To those that don't know, invasive plant species can be attractive, fragrant, and even welcomed additions to gardens and landscaping.
And, actually, many invasive plants started in people’s gardens.
They got introduced to an area from different countries. Since they lacked natural predators, they were able to thrive. And then they started taking over…
Learn more about invasive plant species, why they are so dangerous, and how we can help manage them in our parks and green spaces.
What Are Invasive Plant Species?
Invasive species are non-native plants introduced to an area. Their introduction could be intentional--like adding the plants to a garden--or more indirect--like birds eating berries and then spreading the seeds after digesting them.
Since they don’t have natural predators to keep their population in balance, the plant species take over areas.
To be considered invasive, their establishment is likely to cause environmental or economic harm--and could even be dangerous. Chinese Wisteria (Wisteria sinensis), for instance, could cause severe discomfort if ingested, like burning mouth, vomiting, nausea, and diarrhea.
Many invasive species have characteristics that allow them to establish themselves quickly. For example, many invasive plants thrive in disturbed areas where other plants have difficulty surviving.
They often produce many seeds distributed by the wind, birds, other animals, and humans. For example, one plant of the Purple Loosestrife (Lythrum salicaria) can produce up to 2 million seeds a year that the wind disperses. Another invasive plant, the Japanese Barberry (Berberis thunbergii), has seeds that birds easily spread.
In addition, some invasive plant species have aggressive root systems, like the Japanese Knotweed (Fallopia japonica). They could spread long and dense root systems that smother out native vegetation. And it’s not just underground. The vigorous vine Kudzu (Pueraria montana var. lobata) wraps around plants and trees to smother them.
Why Are They Such a Problem?
Invasive plants do more than just take over a section of land. They harm the environment, human health, and the economy. It’s estimated invasive species, directly and indirectly, cost the United States over $100 billion per year.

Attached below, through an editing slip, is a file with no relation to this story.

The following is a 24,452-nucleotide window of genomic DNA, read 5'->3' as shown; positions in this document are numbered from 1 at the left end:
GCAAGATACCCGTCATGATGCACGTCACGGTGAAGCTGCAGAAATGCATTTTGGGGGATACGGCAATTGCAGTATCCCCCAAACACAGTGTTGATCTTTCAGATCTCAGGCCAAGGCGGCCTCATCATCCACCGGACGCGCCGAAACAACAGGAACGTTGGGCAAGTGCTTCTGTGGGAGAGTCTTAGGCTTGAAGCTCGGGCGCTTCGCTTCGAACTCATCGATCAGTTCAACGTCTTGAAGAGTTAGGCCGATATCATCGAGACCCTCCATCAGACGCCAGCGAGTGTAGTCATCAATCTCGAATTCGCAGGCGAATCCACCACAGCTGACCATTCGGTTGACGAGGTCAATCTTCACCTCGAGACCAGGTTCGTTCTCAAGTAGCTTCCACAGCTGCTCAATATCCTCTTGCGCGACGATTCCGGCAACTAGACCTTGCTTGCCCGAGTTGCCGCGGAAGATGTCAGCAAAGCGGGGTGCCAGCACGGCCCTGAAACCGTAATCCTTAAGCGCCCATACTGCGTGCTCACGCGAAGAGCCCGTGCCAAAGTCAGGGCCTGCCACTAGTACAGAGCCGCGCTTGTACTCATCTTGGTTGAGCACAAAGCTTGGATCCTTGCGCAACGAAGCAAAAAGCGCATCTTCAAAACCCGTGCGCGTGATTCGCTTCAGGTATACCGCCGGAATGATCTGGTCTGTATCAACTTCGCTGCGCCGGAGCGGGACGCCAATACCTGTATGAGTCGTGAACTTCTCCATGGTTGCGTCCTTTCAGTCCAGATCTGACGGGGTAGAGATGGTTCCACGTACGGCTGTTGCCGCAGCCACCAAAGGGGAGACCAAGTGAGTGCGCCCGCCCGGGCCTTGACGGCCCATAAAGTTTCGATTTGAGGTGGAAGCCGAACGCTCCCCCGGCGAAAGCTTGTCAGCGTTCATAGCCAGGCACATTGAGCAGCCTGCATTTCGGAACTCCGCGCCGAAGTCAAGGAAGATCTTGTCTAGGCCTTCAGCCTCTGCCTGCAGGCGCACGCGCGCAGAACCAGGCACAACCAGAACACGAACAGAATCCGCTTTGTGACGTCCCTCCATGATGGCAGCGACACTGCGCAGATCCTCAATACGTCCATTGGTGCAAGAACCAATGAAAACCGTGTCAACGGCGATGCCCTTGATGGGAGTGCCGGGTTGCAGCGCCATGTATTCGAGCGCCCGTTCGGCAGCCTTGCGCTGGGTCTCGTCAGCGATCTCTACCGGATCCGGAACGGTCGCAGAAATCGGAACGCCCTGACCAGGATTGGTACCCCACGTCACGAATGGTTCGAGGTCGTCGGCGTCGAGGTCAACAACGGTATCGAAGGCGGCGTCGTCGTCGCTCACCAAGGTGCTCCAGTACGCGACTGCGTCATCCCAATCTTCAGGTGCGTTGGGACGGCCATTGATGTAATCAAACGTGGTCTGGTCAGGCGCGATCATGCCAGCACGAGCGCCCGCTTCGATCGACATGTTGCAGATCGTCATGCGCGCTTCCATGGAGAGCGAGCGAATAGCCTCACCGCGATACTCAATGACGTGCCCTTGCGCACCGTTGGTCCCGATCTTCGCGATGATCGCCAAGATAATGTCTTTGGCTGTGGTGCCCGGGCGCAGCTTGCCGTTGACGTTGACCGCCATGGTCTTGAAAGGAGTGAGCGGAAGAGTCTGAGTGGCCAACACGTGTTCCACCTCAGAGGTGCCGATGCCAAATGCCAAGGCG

Invasive plant species crowd out and destroy native plants. With fewer native species, the area’s ecosystem gets thrown off. The area becomes a monoculture, reducing the quality and quantity of fish and wildlife habitat. Large areas of invasive species may prevent trees from becoming established, reducing the amount of tree cover.
According to the United States Department of Agriculture, invasive species have contributed to the decline of 42% of U.S. endangered and threatened species and are the leading cause of 18% of the endangered or threatened species.
Invasives also impact the quality of our ground cover. Plants that act as ground cover often have a shallow root structure. During heavy rains and flooding events, areas with less root structure diversity are more prone to erosion that releases sediment into water sources.
Researchers are currently doing experimental studies about how climate change will affect invasive plant populations. The changing temperature, precipitation, disturbances caused by severe weather, and elevated CO2 levels may make conditions even more favorable for invasive species.
Common Invasive Plant Species
In addition to the species mentioned above, here are some other common invasive plant species found throughout the United States:
- Japanese Honeysuckle (Lonicera japonica)
- Garlic Mustard (Alliaria petiolata)
- Cheatgrass (Bromus tectorum)
- Japanese Barberry (Berberis thunbergia)
- Winter Creeper (Euonymus fortunei)
- Russian Knapweed (Acroptilon repens)
- Hydrilla (Hydrilla verticillata)
- Running Bamboos (Phyllostachys aurea)
- Norway Maple (Acer platanoides)
- Reed Canary Grass (Phalaris arundinacea)
Many of these plant species are native to Europe or Asia.
Managing Lands With Invasive Plants